British lawmakers staged an emergency debate Wednesday to vent their outrage over a widening phone hacking scandal in which a tabloid allegedly targeted missing schoolgirls and the families of London terror victims in addition to celebrities and royals.
Prime Minister David Cameron called for inquiries into the News of the World's behavior as well as into the failure of the original police inquiry to uncover the latest allegations now emerging.
London's Metropolitan Police, meanwhile, confirmed they were investigating evidence from News International, parent of the tabloid, that some officers illegally accepted payments from the newspaper in return for information.
"It is absolutely disgusting what has taken place," Cameron said, speaking in the House of Commons shortly before the debate opened. However, he said any inquiry into the News of the World would have to wait until the police investigation is concluded.
News International, the British linchpin of Rupert Murdoch's global media empire, was under intense pressure following reports that its tabloid had hacked into the cell phone of missing 13-year-old Milly Dowler in 2002, deleting messages and giving her parents and police false hope that the girl was still alive.
Milly had been abducted and murdered, and the search for her transfixed Britain at the time.
Members of Parliament seized on the case to demand a full debate as pressure rose for the chief executive of News International, Rebekah Brooks, to resign, since she was a former editor of News of the World. Major advertisers -- including Ford UK and leading mortgage lender Halifax -- pulled their ads from the paper.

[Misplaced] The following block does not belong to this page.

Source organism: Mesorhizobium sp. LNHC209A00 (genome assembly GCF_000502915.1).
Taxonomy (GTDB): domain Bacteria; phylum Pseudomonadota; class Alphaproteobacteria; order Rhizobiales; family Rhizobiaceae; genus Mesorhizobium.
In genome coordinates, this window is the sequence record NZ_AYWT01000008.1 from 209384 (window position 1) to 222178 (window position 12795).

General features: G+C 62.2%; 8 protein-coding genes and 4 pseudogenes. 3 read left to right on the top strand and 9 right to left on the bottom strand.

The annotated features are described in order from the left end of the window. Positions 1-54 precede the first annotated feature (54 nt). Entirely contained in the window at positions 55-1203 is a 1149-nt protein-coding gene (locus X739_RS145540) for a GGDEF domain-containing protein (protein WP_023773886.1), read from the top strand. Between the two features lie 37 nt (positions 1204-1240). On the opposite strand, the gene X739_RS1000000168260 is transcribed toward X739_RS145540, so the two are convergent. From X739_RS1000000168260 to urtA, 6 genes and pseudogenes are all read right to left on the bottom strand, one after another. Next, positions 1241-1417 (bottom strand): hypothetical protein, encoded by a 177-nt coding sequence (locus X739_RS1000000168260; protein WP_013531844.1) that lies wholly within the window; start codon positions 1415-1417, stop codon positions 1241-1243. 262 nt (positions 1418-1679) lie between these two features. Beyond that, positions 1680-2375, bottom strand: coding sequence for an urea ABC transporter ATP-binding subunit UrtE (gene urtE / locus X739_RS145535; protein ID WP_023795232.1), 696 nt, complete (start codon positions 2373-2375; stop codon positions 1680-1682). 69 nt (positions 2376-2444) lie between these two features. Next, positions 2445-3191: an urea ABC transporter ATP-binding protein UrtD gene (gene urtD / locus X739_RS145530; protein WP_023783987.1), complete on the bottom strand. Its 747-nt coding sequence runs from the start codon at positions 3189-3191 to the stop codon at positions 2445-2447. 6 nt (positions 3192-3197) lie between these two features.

U.K. tabloids have a history of harassing royals, sports stars and celebrities, eavesdropping and paying even the most tangential sources for information about stars' sex lives and drug problems. But the Dowler allegations amounted to interfering in a police investigation to seek tabloid headlines.
The scandal widened further Wednesday with new allegations that Glenn Mulcaire, a private detective employed by News of the World, had obtained telephone numbers of relatives of some of the 52 people killed in the 2005 terrorist attack on London's transit system. It was unclear whether any of those phone had been hacked.
British media also reported that the parents of Holly Wells and Jessica Chapman, schoolgirls murdered in a sensational 2002 case, had been informed by police that they were investigating whether the News of the World also hacked their telephones.
Mulcaire and former News of the World reporter Clive Goodman have already served prison sentences for hacking into the phones of royal officials. Mulcaire issued an apology Tuesday to anyone who had been hurt by his actions, but said there was no intention of interfering with a police investigation.
"Working for the News of the World was never easy. There was relentless pressure. There was a constant demand for results," Mulcaire said.
Graham Foulkes, the father of one of the 2005 terror victims, said police told him he was on a list of names of potential hacking victims.
"I just felt really upset and sad and sickened that some people would go to those extremes given the distress of 52 families at that time," Foulkes said, but added that police said they had also warned only a few other families.
Foulkes said he wants to meet Murdoch in person about the scandal. Simon Greenberg, News International's director of corporate affairs, told the BBC that a meeting was "something we would consider."
The intense attention on the News of the World comes at a sensitive moment for Murdoch, who is seeking British government clearance to launch a full, multibillion-pound takeover of British Sky Broadcasting.
Britain's Culture Secretary, Jeremy Hunt, has insisted he will decide the issue purely on competition grounds, without regard to the behavior of the News of the World. But some members of Parliament are linking the two issues and demanding that Hunt block a takeover.
Cameron on Wednesday again rejected calls to refer -- and thus delay -- any BSkyB takeover by referring the issue to the Competition Commission. Cameron and his wife are friends with Brooks, the News International chief.
The rapidly expanding phone hacking case is also an embarrassment for London's Metropolitan Police, who essentially accepted the paper's claim that Mulcaire and Goodman were simply a couple of rogue employees who did not reflect company policy.